The Technology for Change blog is happy to announce our new contributor, Hugo Narumiya. Hugo started as a marketing intern in February, and will write blog posts occasionally during his internship.
Since I came to the thedatabank as a marketing intern, I am learning everyday from our team members about the dynamics of how the nonprofit sector works in the Twins Cities metro area. From my previous academic and professional experience in Brazil, I’ve learned that working with cross-sector leadership and negotiating different interests involves understanding the importance of the role played by integrative leadership to achieve the common good.
Three lessons I have learned from my past experience so far
1. Create shared space for members dialogue. Sharing information with people can occur in a physical, virtual, or mental space. Individuals can learn through a communicative space improving their self-awareness and developing adaptations needed in terms of beliefs and practices. Providing opportunities for collaborative working allows members to build productive professional relationships among culturally diverse groups and opinions from the individual to the organizational level.
2. Look outside the organization. Expanding both knowledge and vision of what others are doing in similar areas can be useful to compare and contrast different visions among the negotiation process. Reflecting about the individual behavior, organization’s purpose, and both their intrinsic and extrinsic values, provides an overview of what motivates them for a win-win partnership and how they can create efforts to manage the network relationship.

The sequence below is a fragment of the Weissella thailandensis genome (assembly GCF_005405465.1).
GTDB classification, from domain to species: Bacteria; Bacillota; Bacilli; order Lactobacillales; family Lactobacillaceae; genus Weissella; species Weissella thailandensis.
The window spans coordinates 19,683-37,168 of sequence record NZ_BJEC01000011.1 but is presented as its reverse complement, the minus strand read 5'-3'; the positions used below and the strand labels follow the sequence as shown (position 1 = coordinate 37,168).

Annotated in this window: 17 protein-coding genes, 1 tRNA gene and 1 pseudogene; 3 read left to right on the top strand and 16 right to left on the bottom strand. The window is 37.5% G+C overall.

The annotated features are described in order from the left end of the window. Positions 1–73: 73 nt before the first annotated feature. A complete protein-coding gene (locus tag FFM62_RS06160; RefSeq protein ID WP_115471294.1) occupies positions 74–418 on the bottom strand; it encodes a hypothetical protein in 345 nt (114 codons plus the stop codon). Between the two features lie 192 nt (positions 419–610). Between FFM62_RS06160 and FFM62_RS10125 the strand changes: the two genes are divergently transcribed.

3. Think politically. International and domestic NGO’s play an important role in most advocacy networks. On the other hand, communicating, negotiating, and resolving conflicts across the public, private, and non-profit sector can be challenging. It can be a rewarding experience if you are able to understand how those alliances influence business and political strategies. Building positive partnerships with the public/private sector requires understanding the process of connecting social, political and cultural information to mobilize people and resources to support the organization’s goal.
Currently, I am working on apply these lessons to a project with prospective local business organizations that thedatabank and MetroIBA might be interested in partnering with. If you are not familiar, the MetroIBA is a nonprofit organization that works to support and preserve locally owned, independent businesses in the Twin Cities. The MetroIBA’s goals can be divided in three main categories:
a) to promote local independent businesses.
b) to educate consumers on the value of shopping at locally owned businesses.
c) to improve conditions for local independents by influencing public policy.
I am looking forward to broadening my knowledge about the importance of cross-sector leadership to sustain local businesses and to create economic opportunity for community development through public policies, advocacy, and education, as well as comparing differences and similarities between social entrepreneurship projects in the U.S and Brazil.